Each of the major additions fits into three categories, illustrating how teams such as OU will approach the portal as a way to address specific concerns instead of relying on transfers as a broader way to address roster management. (For example, Kansas State plans on spending 40% of its annual scholarship allotment on transfers, athletics director Gene Taylor said this month.)
Several were high-profile prospects recruited by OU, removing much of the guesswork over how transfers may fit into the culture of the program. There was mutual interest with quarterback transfer Micah Bowen, who eventually signed with Penn State last December before transferring. Lawrence was wooed so heavily by the Sooners that "we know more about Key than so many guys who might be signing somewhere else today," defensive coordinator Alex Grinch said in February. OU was close to signing Morris in 2019 before he opted for Tennessee.
"Those guys are just, it's like they took a one-year hiatus, but almost feels like we recruited them, we know them," Riley said.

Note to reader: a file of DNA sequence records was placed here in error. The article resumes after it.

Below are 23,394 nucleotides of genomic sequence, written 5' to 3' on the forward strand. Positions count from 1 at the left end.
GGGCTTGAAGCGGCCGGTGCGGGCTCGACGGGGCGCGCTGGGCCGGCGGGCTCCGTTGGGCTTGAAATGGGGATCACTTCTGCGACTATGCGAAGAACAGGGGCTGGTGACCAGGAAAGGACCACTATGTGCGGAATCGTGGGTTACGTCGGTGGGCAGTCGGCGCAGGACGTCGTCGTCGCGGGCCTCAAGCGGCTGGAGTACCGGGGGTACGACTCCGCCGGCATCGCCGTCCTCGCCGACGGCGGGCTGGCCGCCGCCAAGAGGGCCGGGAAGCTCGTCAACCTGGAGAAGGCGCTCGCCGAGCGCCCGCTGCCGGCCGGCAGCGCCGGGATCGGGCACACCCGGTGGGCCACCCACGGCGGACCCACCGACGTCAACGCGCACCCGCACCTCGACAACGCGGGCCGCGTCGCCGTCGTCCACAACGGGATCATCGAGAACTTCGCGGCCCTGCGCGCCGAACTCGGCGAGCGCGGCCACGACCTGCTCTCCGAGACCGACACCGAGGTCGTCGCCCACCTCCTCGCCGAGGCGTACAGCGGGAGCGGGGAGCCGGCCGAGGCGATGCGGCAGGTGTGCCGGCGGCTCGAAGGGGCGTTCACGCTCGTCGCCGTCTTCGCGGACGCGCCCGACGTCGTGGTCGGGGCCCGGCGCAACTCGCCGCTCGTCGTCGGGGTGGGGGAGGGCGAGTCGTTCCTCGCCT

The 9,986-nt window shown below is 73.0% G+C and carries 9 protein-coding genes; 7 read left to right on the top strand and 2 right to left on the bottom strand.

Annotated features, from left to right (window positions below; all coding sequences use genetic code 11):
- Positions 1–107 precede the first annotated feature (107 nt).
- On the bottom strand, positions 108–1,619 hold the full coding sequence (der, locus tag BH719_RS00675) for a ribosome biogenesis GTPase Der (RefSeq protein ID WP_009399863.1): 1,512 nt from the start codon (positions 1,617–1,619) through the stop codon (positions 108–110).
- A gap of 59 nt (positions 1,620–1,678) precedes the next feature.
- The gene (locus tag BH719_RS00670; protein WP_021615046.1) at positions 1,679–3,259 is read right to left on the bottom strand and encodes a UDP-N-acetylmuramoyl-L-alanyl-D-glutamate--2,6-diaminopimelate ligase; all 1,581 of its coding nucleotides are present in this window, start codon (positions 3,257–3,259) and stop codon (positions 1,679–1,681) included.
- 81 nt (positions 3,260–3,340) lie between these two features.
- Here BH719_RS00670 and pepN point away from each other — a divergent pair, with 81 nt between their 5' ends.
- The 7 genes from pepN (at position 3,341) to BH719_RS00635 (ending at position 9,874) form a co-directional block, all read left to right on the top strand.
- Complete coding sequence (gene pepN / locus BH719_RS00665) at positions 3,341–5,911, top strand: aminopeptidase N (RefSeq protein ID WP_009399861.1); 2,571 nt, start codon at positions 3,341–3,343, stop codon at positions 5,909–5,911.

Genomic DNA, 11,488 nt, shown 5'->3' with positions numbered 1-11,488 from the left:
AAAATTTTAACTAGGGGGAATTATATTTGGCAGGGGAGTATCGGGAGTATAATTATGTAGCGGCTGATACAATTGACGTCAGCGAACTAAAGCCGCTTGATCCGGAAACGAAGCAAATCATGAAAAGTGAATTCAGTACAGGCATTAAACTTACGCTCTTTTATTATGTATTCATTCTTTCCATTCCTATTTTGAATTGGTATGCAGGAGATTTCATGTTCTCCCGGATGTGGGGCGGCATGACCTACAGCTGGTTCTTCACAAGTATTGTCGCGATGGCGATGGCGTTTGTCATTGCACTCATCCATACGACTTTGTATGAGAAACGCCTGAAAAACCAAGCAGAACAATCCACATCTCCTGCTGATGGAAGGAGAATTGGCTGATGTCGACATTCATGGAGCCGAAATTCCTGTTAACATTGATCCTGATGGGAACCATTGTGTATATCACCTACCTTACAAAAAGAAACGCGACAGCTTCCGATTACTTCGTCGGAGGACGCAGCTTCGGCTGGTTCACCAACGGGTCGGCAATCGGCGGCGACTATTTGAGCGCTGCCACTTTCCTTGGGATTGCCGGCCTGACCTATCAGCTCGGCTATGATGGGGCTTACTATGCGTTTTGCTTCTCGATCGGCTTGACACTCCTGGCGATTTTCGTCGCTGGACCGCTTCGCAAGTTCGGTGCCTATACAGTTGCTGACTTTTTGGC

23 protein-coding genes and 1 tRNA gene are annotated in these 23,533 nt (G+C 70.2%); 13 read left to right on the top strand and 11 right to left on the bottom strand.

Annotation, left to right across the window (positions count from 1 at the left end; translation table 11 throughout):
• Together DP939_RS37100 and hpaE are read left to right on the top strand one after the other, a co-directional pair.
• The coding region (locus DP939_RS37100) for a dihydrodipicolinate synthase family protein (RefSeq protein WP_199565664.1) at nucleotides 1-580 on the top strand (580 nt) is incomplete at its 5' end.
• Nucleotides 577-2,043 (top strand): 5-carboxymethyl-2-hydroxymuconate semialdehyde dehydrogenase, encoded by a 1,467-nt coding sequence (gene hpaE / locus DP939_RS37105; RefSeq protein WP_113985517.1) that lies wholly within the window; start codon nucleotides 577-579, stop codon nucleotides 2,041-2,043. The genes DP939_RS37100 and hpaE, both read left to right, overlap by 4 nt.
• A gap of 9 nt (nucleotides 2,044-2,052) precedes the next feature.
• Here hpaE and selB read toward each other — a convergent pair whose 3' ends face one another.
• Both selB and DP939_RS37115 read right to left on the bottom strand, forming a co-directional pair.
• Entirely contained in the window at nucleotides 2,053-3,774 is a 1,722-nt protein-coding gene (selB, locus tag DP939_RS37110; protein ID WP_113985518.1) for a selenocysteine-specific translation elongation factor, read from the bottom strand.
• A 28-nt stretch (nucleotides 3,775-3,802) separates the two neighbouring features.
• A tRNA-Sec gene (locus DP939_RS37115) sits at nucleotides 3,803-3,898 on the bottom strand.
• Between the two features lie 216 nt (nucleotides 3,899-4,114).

Each transfer fits into a very specific role for a team genuinely capable of winning the national championship. While Williams is expected to claim the role of quarterback Spencer Rattler’s primary backup, Bowen expands Riley’s options and helps offset losing quarterbacks Tanner Mordecai and Chandler Morris as transfers to SMU and TCU, respectively.
Former Arizona offensive guard Robert Congel will be given the opportunity to start along the interior of the Sooners' line, maybe as the replacement for All-America center Creed Humphrey. Wanya Morris is an obvious starter for a group in need of help at tackle.
Lawrence fills an enormous need in a retooled secondary given his ability to line up at safety or cornerback. While Gray may not start at running back, he's due to be one of the Sooners' key offensive pieces while sharing time with junior Kennedy Brooks, who ran for 1,011 yards in 2019.